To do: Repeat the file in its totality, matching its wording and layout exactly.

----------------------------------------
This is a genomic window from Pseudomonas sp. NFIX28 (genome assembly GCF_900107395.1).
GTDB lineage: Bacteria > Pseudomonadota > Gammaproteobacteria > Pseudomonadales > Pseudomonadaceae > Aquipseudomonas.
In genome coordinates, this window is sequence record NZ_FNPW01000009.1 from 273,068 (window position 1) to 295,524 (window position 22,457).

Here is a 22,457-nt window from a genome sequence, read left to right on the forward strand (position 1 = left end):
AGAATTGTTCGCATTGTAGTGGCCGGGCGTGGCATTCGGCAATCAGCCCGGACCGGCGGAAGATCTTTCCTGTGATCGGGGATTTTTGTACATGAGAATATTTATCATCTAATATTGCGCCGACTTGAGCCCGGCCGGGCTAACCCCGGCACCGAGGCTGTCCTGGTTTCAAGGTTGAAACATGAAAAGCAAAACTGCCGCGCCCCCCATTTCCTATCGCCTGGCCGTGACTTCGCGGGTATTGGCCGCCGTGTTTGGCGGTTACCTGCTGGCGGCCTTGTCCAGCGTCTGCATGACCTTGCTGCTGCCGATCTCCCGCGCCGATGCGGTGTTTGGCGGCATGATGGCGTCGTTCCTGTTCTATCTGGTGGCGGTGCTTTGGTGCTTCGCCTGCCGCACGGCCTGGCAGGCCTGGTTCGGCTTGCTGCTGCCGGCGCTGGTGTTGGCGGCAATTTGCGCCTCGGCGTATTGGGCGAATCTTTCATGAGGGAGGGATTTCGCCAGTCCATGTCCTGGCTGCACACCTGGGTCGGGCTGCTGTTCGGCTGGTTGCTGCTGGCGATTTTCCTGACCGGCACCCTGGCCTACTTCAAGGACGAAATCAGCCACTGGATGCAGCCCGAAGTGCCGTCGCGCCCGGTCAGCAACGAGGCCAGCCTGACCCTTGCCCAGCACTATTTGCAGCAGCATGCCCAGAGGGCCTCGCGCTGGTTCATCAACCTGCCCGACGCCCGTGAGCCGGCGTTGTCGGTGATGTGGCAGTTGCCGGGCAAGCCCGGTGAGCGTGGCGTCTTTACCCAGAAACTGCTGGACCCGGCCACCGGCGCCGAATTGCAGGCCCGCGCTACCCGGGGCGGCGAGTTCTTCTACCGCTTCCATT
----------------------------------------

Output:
This is a genomic window from Pseudomonas sp. NFIX28 (genome assembly GCF_900107395.1).
GTDB lineage: Bacteria > Pseudomonadota > Gammaproteobacteria > Pseudomonadales > Pseudomonadaceae > Aquipseudomonas.
In genome coordinates, this window is sequence record NZ_FNPW01000009.1 from 273,068 (window position 1) to 295,524 (window position 22,457).

Here is a 22,457-nt window from a genome sequence, read left to right on the forward strand (position 1 = left end):
AGAATTGTTCGCATTGTAGTGGCCGGGCGTGGCATTCGGCAATCAGCCCGGACCGGCGGAAGATCTTTCCTGTGATCGGGGATTTTTGTACATGAGAATATTTATCATCTAATATTGCGCCGACTTGAGCCCGGCCGGGCTAACCCCGGCACCGAGGCTGTCCTGGTTTCAAGGTTGAAACATGAAAAGCAAAACTGCCGCGCCCCCCATTTCCTATCGCCTGGCCGTGACTTCGCGGGTATTGGCCGCCGTGTTTGGCGGTTACCTGCTGGCGGCCTTGTCCAGCGTCTGCATGACCTTGCTGCTGCCGATCTCCCGCGCCGATGCGGTGTTTGGCGGCATGATGGCGTCGTTCCTGTTCTATCTGGTGGCGGTGCTTTGGTGCTTCGCCTGCCGCACGGCCTGGCAGGCCTGGTTCGGCTTGCTGCTGCCGGCGCTGGTGTTGGCGGCAATTTGCGCCTCGGCGTATTGGGCGAATCTTTCATGAGGGAGGGATTTCGCCAGTCCATGTCCTGGCTGCACACCTGGGTCGGGCTGCTGTTCGGCTGGTTGCTGCTGGCGATTTTCCTGACCGGCACCCTGGCCTACTTCAAGGACGAAATCAGCCACTGGATGCAGCCCGAAGTGCCGTCGCGCCCGGTCAGCAACGAGGCCAGCCTGACCCTTGCCCAGCACTATTTGCAGCAGCATGCCCAGAGGGCCTCGCGCTGGTTCATCAACCTGCCCGACGCCCGTGAGCCGGCGTTGTCGGTGATGTGGCAGTTGCCGGGCAAGCCCGGTGAGCGTGGCGTCTTTACCCAGAAACTGCTGGACCCGGCCACCGGCGCCGAATTGCAGGCCCGCGCTACCCGGGGCGGCGAGTTCTTCTACCGCTTCCATT